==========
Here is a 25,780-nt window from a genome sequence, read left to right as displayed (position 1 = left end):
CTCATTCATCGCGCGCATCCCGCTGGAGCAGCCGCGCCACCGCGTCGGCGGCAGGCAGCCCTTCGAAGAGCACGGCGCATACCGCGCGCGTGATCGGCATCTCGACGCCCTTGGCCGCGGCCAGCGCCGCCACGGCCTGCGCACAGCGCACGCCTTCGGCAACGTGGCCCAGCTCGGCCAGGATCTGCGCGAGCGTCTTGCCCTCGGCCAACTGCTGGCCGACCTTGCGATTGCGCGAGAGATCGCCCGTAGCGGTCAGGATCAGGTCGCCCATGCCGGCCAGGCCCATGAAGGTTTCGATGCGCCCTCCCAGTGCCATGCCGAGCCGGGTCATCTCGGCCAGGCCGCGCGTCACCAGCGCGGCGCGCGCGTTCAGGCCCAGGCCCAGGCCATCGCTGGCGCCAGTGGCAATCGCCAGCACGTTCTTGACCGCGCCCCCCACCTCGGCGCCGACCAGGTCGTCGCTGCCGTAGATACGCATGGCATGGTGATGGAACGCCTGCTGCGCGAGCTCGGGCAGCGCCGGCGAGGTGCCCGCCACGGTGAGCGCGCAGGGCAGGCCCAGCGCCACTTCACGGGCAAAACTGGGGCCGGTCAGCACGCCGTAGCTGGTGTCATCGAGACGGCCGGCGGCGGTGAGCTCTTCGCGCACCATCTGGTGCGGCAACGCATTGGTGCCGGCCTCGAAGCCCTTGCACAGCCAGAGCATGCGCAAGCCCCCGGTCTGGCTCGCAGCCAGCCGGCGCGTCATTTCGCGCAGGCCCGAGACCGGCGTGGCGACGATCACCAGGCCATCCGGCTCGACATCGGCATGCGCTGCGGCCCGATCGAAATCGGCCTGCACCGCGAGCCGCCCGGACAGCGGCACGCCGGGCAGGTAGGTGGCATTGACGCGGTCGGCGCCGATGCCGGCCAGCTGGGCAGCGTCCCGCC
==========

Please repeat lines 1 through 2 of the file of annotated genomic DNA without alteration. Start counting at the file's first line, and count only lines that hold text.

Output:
Here is a 25,780-nt window from a genome sequence, read left to right as displayed (position 1 = left end):
CTCATTCATCGCGCGCATCCCGCTGGAGCAGCCGCGCCACCGCGTCGGCGGCAGGCAGCCCTTCGAAGAGCACGGCGCATACCGCGCGCGTGATCGGCATCTCGACGCCCTTGGCCGCGGCCAGCGCCGCCACGGCCTGCGCACAGCGCACGCCTTCGGCAACGTGGCCCAGCTCGGCCAGGATCTGCGCGAGCGTCTTGCCCTCGGCCAACTGCTGGCCGACCTTGCGATTGCGCGAGAGATCGCCCGTAGCGGTCAGGATCAGGTCGCCCATGCCGGCCAGGCCCATGAAGGTTTCGATGCGCCCTCCCAGTGCCATGCCGAGCCGGGTCATCTCGGCCAGGCCGCGCGTCACCAGCGCGGCGCGCGCGTTCAGGCCCAGGCCCAGGCCATCGCTGGCGCCAGTGGCAATCGCCAGCACGTTCTTGACCGCGCCCCCCACCTCGGCGCCGACCAGGTCGTCGCTGCCGTAGATACGCATGGCATGGTGATGGAACGCCTGCTGCGCGAGCTCGGGCAGCGCCGGCGAGGTGCCCGCCACGGTGAGCGCGCAGGGCAGGCCCAGCGCCACTTCACGGGCAAAACTGGGGCCGGTCAGCACGCCGTAGCTGGTGTCATCGAGACGGCCGGCGGCGGTGAGCTCTTCGCGCACCATCTGGTGCGGCAACGCATTGGTGCCGGCCTCGAAGCCCTTGCACAGCCAGAGCATGCGCAAGCCCCCGGTCTGGCTCGCAGCCAGCCGGCGCGTCATTTCGCGCAGGCCCGAGACCGGCGTGGCGACGATCACCAGGCCATCCGGCTCGACATCGGCATGCGCTGCGGCCCGATCGAAATCGGCCTGCACCGCGAGCCGCCCGGACAGCGGCACGCCGGGCAGGTAGGTGGCATTGACGCGGTCGGCGCCGATGCCGGCCAGCTGGGCAGCGTCCCGCC